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Page 81 - And they that have believing masters, let them not despise them, because they are brethren; but rather do them service, because they are faithful and beloved, partakers of the benefit.
Page 149 - Of law there can be no less acknowledged, than that her seat is the bosom of God, her voice the harmony of the world ; all things in heaven and earth do her homage, the very least as feeling her care, and the greatest as not exempted from her power...
Page 326 - AND in that day seven women shall take hold of one man, saying, We will eat our own bread, and wear our own apparel : only let us be called by thy name, to take away our reproach.
Page 299 - Awake ! (Not Greece, — she is awake !) Awake my spirit ! think through whom Thy life-blood tracks its parent lake, And then strike home ! Tread those reviving passions down, Unworthy manhood ! unto thee, Indifferent should the smile or frown Of beauty be.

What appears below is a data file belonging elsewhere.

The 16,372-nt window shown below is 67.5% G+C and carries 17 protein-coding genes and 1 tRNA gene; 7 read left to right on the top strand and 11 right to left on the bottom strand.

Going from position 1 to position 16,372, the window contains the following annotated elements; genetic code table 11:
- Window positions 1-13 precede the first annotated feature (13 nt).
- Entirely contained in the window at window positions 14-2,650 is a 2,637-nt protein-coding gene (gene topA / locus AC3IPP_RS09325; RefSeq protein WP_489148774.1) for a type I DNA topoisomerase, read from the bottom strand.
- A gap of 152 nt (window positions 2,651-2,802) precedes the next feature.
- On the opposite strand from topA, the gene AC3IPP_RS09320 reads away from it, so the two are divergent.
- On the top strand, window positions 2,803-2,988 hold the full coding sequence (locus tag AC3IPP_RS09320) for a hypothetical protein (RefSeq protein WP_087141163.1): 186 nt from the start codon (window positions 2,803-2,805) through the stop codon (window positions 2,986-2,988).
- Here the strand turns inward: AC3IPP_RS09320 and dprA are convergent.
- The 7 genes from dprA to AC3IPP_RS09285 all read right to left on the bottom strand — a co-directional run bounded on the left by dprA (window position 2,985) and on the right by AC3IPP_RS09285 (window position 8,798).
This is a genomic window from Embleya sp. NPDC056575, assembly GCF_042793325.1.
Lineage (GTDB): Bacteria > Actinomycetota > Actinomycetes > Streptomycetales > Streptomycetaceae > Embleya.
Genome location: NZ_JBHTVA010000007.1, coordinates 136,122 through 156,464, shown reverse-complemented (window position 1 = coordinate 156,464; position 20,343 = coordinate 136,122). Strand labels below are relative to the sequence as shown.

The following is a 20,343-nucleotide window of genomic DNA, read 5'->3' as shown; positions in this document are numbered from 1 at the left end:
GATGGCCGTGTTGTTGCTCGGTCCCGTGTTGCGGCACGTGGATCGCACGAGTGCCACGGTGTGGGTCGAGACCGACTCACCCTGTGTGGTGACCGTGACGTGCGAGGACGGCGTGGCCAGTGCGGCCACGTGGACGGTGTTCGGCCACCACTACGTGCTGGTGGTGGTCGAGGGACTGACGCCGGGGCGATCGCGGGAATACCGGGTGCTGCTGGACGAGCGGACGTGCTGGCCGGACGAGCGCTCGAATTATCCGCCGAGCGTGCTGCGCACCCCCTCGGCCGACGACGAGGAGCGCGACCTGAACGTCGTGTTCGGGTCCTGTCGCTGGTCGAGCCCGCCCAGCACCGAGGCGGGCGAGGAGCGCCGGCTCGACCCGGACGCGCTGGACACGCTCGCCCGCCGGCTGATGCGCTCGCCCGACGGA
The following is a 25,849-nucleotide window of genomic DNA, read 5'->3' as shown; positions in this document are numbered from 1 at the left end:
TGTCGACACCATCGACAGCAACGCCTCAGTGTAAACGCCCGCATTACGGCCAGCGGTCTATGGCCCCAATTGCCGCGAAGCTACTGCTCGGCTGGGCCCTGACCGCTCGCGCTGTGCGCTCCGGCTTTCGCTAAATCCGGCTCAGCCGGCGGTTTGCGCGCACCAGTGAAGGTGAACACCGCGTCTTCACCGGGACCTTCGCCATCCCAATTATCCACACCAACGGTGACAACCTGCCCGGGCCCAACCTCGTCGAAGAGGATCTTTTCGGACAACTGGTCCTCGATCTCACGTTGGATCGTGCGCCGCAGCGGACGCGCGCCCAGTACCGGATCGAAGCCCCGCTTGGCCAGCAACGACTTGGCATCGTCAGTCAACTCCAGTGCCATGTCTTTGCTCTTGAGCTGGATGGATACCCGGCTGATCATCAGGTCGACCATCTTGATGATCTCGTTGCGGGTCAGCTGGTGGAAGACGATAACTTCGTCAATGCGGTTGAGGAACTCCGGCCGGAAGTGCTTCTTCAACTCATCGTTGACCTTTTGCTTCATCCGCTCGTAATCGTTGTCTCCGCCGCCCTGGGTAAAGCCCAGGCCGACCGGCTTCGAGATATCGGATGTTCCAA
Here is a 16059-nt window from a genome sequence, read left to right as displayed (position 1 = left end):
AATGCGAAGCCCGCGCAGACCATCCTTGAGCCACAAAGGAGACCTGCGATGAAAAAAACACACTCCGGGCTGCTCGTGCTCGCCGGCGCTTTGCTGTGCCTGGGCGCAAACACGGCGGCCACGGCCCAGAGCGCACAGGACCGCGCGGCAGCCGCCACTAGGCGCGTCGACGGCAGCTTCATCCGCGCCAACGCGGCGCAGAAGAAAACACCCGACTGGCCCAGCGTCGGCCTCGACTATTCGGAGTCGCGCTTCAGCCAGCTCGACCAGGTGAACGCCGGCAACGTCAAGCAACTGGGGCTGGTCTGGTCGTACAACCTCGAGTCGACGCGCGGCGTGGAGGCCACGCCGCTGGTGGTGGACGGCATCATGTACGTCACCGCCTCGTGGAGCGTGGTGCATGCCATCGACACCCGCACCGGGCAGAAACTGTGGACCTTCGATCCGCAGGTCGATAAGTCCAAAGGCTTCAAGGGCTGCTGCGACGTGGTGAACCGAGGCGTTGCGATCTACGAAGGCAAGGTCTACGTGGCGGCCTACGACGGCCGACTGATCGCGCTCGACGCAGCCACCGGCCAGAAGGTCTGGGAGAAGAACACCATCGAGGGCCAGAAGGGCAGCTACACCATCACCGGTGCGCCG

Page 317 - TO THE FRINGED GENTIAN. THOU blossom bright with autumn dew, And colored with the heaven's own blue, That openest when the quiet light Succeeds the keen and frosty night. Thou comest not when violets lean O'er wandering brooks and springs unseen, Or columbines, in purple dressed, Nod o'er the ground-bird's hidden nest. Thou waitest late and com'st alone, When woods are bare and birds are flown, And frosts and shortening days portend The aged year is near his end.
Page 57 - Therefore doth heaven divide The state of man in divers functions, Setting endeavour in continual motion ; To which is fixed, as an aim or butt, Obedience : for so work the honey-bees; Creatures that, by a rule in nature, teach The act of order to a peopled kingdom.
Page 250 - That not to know at large of things remote From use, obscure and subtle, but to know That which before us lies in daily life, Is the prime wisdom...
Page 222 - Now them that are such we command and exhort by our Lord Jesus Christ, that with quietness they work, and eat their own bread.
Page 61 - The absolute rights of man, considered as a free agent, endowed with discernment to know good from evil, and, with power of choosing those measures which appear to him to be most desirable, are usually summed up in one general appellation, and denominated the natural liberty of mankind.